cannabis-patents

Cannabis and legal systems around the world have had a long and arduous relationship. Though cannabis has been used and beloved by millions of people for thousands of years, governments have continuously tried to put the kibosh on any effort to legalize its use. Until only recently, cannabis has been largely illegal throughout the world. But in only the last decade, there has been an incredible legal turnaround for cannabis.

Cannabis is now completely legal in Canada and legal either medicinally or recreationally in more than 60% of the United States. While legal systems have traditionally worked to oppose cannabis and its consumers, they are now forced to work hand in hand with those consumers and those who work within the cannabis industry to best implement regulatory framework. An ongoing issue of particular interest to cannabis businesses is how well cannabis patents will hold up under legal scrutiny.

Patent Bonanza

The case that will set what many believe to be a legal precedent in the United States for patents on cannabis products is currently being deliberated in the courts. According to Reuters, “In a July lawsuit, Colorado-based United Cannabis Corp, accused Pure Hemp Collective Inc. of infringing its patent covering a liquid formulation with a high concentration of CBD.”

The issue at the heart of the case is the strength of cannabis patents in general. Because cannabis is such a general term that can be used to describe a vast number of different plants, strains, and compounds, it is possible to claim that having a patent on a certain specific cannabis-based product is nearly impossible.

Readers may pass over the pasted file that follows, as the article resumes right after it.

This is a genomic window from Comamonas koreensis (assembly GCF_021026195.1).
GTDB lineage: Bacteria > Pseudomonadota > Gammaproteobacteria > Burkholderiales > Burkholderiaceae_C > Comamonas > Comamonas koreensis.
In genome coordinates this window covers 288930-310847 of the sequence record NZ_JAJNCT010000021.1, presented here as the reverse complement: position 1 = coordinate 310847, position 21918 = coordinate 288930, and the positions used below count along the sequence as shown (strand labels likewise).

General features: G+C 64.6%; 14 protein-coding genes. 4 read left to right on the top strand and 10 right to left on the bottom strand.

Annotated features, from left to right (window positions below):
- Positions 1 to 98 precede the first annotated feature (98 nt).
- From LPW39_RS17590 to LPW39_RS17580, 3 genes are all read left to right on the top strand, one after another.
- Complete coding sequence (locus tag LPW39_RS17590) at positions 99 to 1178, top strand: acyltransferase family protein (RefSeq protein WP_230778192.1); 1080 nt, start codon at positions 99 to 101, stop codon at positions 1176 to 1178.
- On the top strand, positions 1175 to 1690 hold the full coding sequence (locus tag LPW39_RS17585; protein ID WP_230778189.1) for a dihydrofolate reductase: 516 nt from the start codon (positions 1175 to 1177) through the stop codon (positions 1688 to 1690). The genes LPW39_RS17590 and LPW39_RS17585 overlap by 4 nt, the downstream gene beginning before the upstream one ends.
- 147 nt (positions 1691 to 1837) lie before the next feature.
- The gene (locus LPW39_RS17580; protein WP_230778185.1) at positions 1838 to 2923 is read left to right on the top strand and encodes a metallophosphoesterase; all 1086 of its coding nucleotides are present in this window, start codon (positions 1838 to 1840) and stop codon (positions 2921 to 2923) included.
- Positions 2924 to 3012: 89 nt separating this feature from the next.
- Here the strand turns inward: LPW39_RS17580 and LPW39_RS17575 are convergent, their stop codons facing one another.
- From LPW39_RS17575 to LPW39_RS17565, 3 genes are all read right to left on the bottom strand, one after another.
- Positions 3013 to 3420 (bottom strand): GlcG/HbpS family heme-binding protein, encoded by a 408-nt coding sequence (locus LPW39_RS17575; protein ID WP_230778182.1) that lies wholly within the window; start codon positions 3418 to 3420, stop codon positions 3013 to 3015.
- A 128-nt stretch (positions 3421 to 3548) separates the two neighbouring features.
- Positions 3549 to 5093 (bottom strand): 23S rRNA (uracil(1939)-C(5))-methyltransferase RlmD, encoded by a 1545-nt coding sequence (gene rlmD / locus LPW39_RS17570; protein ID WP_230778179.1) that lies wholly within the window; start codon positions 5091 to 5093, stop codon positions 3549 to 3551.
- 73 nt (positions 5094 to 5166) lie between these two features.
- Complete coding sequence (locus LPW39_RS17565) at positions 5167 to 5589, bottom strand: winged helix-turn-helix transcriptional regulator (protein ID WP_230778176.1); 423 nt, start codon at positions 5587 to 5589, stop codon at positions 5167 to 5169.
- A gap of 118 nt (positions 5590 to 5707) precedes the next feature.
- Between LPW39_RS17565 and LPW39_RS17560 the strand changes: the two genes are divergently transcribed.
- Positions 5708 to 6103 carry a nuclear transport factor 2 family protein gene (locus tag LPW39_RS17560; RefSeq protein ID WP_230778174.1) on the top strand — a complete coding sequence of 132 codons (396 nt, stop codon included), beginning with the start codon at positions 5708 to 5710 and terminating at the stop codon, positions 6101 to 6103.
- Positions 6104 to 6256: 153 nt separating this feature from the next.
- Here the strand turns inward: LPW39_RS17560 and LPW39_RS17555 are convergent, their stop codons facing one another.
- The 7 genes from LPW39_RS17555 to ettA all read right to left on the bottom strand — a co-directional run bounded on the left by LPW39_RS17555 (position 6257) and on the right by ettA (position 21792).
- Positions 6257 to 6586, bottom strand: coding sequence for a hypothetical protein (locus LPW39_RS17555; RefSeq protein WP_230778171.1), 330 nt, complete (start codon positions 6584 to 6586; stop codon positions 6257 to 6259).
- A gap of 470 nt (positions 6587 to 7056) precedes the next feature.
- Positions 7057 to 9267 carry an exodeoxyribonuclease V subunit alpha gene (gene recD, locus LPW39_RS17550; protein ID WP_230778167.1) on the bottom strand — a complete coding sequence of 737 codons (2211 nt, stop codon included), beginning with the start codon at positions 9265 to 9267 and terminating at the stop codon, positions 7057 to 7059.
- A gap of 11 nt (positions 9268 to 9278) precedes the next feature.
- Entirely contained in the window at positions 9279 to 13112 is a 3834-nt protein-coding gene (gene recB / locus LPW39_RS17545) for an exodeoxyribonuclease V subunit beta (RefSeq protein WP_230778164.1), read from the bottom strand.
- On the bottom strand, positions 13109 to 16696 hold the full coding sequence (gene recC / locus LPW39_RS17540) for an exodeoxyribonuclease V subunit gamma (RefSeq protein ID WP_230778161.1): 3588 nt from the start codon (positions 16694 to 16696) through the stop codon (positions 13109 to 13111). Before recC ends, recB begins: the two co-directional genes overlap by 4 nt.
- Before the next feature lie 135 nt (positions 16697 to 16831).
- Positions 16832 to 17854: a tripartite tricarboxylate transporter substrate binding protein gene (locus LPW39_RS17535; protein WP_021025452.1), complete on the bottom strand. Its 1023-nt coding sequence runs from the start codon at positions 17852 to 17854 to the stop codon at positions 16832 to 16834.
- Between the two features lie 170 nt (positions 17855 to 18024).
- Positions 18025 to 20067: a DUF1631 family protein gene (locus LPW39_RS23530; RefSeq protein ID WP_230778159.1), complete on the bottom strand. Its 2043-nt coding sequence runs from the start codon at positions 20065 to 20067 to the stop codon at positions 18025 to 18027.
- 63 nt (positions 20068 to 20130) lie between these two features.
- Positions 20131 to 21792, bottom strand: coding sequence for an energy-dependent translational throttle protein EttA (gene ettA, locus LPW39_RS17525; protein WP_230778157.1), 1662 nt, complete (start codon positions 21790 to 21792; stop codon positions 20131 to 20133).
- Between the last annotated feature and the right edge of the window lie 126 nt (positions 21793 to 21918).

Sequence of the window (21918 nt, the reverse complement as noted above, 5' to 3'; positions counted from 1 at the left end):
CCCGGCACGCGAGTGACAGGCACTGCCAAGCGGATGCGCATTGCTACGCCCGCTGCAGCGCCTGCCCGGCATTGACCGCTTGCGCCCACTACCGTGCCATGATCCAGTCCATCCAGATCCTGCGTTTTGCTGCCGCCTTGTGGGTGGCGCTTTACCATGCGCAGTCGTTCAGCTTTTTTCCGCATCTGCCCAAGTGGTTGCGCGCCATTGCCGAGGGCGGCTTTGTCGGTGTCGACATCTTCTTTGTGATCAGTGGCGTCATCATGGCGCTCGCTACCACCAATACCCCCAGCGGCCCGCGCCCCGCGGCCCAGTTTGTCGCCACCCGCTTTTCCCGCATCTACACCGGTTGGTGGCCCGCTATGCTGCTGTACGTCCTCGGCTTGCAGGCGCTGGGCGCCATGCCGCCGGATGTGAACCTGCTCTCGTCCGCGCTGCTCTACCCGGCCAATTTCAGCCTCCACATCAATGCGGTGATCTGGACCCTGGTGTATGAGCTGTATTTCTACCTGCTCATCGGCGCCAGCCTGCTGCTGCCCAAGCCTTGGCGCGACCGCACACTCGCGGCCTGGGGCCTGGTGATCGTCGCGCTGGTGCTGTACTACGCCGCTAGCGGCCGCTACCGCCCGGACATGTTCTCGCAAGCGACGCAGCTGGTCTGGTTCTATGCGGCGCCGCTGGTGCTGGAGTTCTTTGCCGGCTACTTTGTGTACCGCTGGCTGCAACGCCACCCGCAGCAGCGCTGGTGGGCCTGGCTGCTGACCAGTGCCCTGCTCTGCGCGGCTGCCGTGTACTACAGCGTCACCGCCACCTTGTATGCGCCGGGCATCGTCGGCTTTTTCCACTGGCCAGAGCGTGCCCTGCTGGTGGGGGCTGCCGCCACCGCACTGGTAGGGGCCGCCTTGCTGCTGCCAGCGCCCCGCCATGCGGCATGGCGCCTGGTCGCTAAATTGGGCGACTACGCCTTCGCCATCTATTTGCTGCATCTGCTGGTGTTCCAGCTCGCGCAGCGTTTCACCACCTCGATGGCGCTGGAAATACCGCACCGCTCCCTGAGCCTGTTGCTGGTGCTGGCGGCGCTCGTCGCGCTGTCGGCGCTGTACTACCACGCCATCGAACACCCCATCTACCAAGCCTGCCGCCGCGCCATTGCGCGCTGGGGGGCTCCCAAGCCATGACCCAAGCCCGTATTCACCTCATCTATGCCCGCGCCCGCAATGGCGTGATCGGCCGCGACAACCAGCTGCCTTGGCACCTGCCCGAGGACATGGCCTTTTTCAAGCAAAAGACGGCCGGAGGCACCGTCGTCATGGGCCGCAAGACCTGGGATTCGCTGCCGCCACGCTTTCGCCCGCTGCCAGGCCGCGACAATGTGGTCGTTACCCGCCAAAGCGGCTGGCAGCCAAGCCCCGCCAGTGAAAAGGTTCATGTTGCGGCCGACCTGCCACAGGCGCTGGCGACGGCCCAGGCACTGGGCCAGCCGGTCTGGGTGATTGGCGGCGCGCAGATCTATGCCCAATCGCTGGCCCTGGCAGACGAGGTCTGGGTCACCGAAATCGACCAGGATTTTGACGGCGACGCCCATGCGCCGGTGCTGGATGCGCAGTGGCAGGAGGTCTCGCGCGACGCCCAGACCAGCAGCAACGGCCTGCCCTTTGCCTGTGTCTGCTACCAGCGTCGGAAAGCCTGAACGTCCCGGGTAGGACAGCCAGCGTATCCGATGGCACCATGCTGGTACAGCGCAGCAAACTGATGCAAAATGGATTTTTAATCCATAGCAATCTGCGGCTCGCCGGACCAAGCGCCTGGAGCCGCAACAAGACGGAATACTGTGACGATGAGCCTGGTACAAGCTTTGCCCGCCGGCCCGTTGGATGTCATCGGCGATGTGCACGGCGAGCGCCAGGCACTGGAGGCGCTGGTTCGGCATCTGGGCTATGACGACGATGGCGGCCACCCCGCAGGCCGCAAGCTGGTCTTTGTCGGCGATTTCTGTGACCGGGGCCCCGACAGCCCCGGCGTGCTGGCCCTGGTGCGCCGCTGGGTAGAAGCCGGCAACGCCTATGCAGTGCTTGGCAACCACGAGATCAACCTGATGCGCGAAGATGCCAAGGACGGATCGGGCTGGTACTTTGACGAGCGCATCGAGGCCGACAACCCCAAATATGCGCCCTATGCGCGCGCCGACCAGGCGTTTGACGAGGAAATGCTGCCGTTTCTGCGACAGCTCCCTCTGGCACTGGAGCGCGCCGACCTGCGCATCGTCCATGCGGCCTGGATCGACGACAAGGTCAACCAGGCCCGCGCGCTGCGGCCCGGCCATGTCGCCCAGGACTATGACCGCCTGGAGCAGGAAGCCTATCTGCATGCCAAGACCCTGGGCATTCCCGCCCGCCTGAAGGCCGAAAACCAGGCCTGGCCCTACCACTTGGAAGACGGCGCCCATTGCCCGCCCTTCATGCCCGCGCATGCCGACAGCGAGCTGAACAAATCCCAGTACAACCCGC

Future of Cannabis Patents is to be Determined

The United Cannabis Corp case is going to be an important bellwether for the future of cannabis patents in America. Should the defendants, Pure Hemp Collective Inc. win the case, the argument in favor of the legality of patents on particular cannabis derived products grow much more water tight. Should United Cannabis Corp win, cannabis patents will be devalued to such a degree that many who hold patents on specific cannabis-derived products should be prepared for a barrage of lawsuits.

The outcome of the first major cannabis patent case is yet to be determined but its significance cannot be underestimated. The future of the business of cannabis will be inherently tied to how this case eventually plays out.

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